Evolutionary Genomics of Flowering Behaviour in the Perennial Model Species Arabis alpina
Flowering behavior is a crucial component of plant fitness that is tuned to local environments by cues such as day length and winter temperatures. A fitness trade-off between the time of flowering in response to environment and the size of the plant at reproduction is expected to result in stabilizing selection within populations. However, empirical observations frequently report directional selection favoring early flowering. Here, we will study this long-standing paradox by focusing on Arabis alpina populations under selection for the late flowering strategy and comparing these with other populations in which early-flowering occurs. We will use computational and population genomic approaches to reveal adaptive dynamics at known flowering genes, as well as to identify new players in this process. Performing these studies in the perennial A. alpina is expected to reveal factors that contribute to the complexity in flowering behavior and its evolutionary consequences that are not detected in the annual model Arabidopsis thaliana. The characterization of these intriguing examples of adaptation towards an unusual phenotypic optimum will shed light on the evolutionary forces governing flowering behavior in natural populations.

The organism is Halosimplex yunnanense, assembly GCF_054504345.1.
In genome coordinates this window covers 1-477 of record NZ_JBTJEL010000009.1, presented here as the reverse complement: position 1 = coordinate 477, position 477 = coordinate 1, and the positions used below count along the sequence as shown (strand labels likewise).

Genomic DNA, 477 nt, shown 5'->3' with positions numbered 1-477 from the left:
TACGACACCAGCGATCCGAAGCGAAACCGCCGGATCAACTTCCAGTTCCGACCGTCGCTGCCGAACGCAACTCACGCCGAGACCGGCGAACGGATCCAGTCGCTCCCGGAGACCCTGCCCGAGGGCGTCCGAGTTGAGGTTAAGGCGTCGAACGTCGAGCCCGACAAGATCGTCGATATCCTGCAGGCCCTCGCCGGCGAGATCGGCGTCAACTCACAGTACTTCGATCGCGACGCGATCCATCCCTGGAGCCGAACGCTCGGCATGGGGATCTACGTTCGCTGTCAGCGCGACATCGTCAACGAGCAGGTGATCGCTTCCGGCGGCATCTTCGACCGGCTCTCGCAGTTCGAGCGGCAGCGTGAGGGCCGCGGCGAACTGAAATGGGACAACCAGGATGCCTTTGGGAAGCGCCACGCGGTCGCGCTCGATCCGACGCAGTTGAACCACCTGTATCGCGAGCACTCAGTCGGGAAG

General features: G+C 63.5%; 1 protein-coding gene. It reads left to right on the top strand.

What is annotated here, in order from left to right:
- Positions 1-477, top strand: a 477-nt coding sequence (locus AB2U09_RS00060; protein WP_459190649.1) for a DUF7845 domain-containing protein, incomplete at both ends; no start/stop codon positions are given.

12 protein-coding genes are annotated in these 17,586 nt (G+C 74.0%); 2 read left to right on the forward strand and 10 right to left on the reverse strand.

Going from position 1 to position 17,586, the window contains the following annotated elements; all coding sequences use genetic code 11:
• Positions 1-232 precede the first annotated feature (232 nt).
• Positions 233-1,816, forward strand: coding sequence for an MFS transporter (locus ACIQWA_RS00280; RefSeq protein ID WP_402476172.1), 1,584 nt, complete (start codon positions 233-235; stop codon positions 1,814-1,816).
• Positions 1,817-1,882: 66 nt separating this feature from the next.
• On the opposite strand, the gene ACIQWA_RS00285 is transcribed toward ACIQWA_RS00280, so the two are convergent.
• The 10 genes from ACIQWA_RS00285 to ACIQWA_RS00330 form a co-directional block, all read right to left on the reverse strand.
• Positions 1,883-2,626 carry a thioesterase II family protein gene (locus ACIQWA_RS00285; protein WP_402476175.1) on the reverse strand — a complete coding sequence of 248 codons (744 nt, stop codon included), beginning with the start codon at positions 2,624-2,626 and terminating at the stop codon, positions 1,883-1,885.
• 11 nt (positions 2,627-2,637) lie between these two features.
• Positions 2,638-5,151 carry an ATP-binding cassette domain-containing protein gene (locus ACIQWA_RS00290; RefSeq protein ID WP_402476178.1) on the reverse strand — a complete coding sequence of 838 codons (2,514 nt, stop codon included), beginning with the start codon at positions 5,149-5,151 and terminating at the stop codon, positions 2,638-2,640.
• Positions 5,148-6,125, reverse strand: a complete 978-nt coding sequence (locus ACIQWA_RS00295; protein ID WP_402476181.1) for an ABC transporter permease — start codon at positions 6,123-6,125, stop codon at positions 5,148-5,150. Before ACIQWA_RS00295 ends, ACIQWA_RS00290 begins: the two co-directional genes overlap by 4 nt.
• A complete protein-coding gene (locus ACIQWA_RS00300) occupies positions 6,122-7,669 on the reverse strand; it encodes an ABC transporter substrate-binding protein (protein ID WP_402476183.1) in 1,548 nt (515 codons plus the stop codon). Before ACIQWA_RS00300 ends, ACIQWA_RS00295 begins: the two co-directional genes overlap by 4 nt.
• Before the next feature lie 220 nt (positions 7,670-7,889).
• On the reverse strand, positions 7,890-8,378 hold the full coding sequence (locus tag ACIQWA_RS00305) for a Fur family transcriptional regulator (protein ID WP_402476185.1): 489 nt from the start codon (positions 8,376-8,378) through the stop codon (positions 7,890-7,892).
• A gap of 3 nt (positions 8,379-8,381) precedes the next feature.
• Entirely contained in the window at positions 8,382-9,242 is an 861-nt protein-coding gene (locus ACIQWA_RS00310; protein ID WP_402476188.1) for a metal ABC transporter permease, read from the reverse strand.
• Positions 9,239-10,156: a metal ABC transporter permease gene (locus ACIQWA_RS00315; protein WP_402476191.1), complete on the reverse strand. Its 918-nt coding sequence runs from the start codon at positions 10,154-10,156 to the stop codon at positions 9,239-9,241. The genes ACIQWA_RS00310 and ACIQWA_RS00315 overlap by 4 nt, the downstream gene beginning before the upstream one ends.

The project will be co-supervised by Andrea Fulgione and George Coupland at the Max Planck Institute for Plant Breeding Research.